In this episode of Truth About FX, Walter digs into backtesting and the possible answer to this question: does it matter when the charts close? According to him, it all boils down to what you’re really looking for in your trading. What are your goals? Does your current timeframe fit with your habits as a trader?
Download (Duration: 03:52 / 4.42 MB)
In This Episode:
00:40 – basic choice
02:23 – really solid
03:15 – simple system
Make sure that those candles are really solid. [Click To Tweet].
It depends on which timeframe you are trading. [Click To Tweet].
Does my data fit with what my charting package shows? [Click To Tweet].
Announcer: Sometimes, forex trading is a wild and wooly place to be. That’s why Hugh is here, to post your questions to Walter, the naked forex guy. Hugh’s got questions and Walter’s got the answers. Here at the Truth About FX Podcast.
Hugh: Hi, Walter. Does it matter when my chart close? Should my backtesting use the same closing time?
Walter: That is an interesting thing. If you are trading the daily charts or the weekly charts, it’s probably not going to matter that much although the basic choice you have to make is, “Am I going to have a 5 pm New York time close on my daily chart or is it the midnight GMT?”
What that usually means is that if you use the midnight GMT close, obviously, your daily candles will look a bit different and your weeklies as well but what end up happening is you get a little, tiny candle on your charts.
It’s like a 2-hour Sunday candle, if you trade with midnight GMT. If you trade with New York 5 pm close, you do not get that candle which is really the only reason why I prefer the 5 pm close.
It depends on what you’re after now. If you are trading — let’s say that you are trading like a 4-hour candles — you have to wonder, “What should I do here? I don’t know if my data fits what my charting package shows.”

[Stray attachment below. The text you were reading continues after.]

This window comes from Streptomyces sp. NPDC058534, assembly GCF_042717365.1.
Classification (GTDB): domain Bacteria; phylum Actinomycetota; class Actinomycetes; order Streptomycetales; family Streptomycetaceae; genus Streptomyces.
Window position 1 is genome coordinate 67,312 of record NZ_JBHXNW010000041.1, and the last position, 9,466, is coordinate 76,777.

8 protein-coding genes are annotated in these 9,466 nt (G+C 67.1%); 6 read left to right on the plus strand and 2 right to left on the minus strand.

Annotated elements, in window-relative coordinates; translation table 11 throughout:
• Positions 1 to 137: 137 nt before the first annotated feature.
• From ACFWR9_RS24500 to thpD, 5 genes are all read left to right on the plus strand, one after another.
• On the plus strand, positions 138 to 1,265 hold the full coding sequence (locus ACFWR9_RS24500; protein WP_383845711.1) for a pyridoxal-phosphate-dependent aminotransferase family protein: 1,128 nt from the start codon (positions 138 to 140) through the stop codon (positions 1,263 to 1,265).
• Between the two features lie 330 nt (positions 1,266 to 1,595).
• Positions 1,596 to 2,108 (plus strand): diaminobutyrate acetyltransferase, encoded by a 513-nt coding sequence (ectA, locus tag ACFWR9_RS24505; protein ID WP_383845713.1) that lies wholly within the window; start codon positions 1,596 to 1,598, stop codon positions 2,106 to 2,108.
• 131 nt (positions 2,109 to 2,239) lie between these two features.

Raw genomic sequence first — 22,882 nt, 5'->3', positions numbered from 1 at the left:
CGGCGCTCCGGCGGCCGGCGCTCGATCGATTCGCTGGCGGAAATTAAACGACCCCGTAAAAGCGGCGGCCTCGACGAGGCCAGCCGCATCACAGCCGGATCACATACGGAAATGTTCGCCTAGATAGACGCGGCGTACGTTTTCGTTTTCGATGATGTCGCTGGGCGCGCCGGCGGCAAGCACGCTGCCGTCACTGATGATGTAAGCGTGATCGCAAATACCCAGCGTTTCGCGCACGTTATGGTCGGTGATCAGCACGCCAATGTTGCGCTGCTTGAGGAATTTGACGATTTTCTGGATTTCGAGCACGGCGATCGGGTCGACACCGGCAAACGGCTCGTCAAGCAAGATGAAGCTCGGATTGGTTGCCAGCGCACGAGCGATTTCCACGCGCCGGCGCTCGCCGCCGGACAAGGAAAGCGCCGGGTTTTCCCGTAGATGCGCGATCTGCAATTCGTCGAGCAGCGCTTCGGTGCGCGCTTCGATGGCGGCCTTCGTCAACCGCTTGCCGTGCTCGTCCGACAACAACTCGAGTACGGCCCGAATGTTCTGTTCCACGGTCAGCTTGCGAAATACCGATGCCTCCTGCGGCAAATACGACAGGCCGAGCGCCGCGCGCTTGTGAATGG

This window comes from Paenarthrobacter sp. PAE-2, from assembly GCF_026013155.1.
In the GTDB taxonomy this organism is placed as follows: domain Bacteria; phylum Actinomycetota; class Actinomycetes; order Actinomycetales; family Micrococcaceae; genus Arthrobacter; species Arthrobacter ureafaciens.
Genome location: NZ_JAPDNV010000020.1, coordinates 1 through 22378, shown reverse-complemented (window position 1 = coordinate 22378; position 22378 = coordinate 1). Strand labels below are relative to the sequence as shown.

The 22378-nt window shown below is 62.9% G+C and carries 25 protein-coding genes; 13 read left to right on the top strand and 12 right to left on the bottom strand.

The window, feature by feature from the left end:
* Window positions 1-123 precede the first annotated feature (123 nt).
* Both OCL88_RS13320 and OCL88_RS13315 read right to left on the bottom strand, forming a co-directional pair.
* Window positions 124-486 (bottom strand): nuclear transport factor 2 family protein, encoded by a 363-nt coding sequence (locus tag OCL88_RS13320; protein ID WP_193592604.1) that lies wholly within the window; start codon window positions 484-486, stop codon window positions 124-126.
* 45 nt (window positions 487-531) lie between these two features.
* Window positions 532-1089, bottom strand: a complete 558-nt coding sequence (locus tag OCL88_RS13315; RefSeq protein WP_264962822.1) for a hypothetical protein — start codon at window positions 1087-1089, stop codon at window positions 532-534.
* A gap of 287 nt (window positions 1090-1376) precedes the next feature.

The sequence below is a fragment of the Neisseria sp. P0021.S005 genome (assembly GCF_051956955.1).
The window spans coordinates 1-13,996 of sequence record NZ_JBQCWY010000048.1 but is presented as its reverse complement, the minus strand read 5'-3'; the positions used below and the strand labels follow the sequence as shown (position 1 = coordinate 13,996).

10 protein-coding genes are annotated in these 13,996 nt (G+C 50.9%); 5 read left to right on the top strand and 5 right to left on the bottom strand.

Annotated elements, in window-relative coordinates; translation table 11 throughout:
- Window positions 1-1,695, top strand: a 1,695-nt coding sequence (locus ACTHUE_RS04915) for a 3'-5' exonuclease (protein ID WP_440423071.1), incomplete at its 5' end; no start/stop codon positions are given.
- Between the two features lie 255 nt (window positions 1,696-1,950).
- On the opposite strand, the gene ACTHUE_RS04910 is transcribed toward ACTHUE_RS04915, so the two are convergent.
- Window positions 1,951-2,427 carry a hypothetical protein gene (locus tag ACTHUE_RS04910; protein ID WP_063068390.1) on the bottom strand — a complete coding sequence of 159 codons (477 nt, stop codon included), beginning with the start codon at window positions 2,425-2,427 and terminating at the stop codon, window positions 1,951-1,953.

I believe that, in essence, what you’ll end up seeing is maybe you see a few more trades on one than the other but then you’ll see a few more on the other timeframes as well. It’s not that big of a deal but I do think it becomes — the data that you are using in your backtesting — becomes more important as you get lower and lower in your timeframe.
Here’s why I say that. If you are trading like the one-hour, obviously, it doesn’t matter. If you are trading the 4-hour or the daily, it’s going to matter a bit on when you close, when your charts close.
If you’re trading 5-minute candles or 15-minute candles, anything under an hour, you probably want to get some really good data in there. That means you might have to pay for it. It may not be free for you.
So, you want to make sure that those candles are really solid because if they’re not, you can really mess yourself up in your backtesting because, remember, you are paying a higher commissions when you do that too.
When you start trading the lower timeframe, you’re going to pay more in commissions. That is just part of the deal. The reason why, of course, is if you pay — for example — if you pay a pip on every transactions and you’re only going for 10 pips, you are basically paying 10% commissions.
If you pay a pip on your commissions and you’re going for 500 pips, that’s like much, much less. You are talking about here less than 1%. These are the sorts you have to keep in mind but I really don’t think it matters when your charts close to answer the first question.
As far as your backtesting, I think you should try and keep it as close as possible. Although, I will say I think that when you have a simple system, when you’re looking at engulfing candle or Big Shadows or whatever, it’s not going to be that different.
You may see a few more trades on GMT close, you might see a few more trades on the New York closes. It tends to balance it out. I think people spend too much time on these stuff. It’s only really relevant if you’re trading the really low timeframe. That’s my point of view.
Hugh: Okay, cool. I think people are super serious about it but, like you say, it doesn’t really matter on the end because you’re going to doubt. So, thanks for that, Walter. Appreciate it.
Walter: Thank you.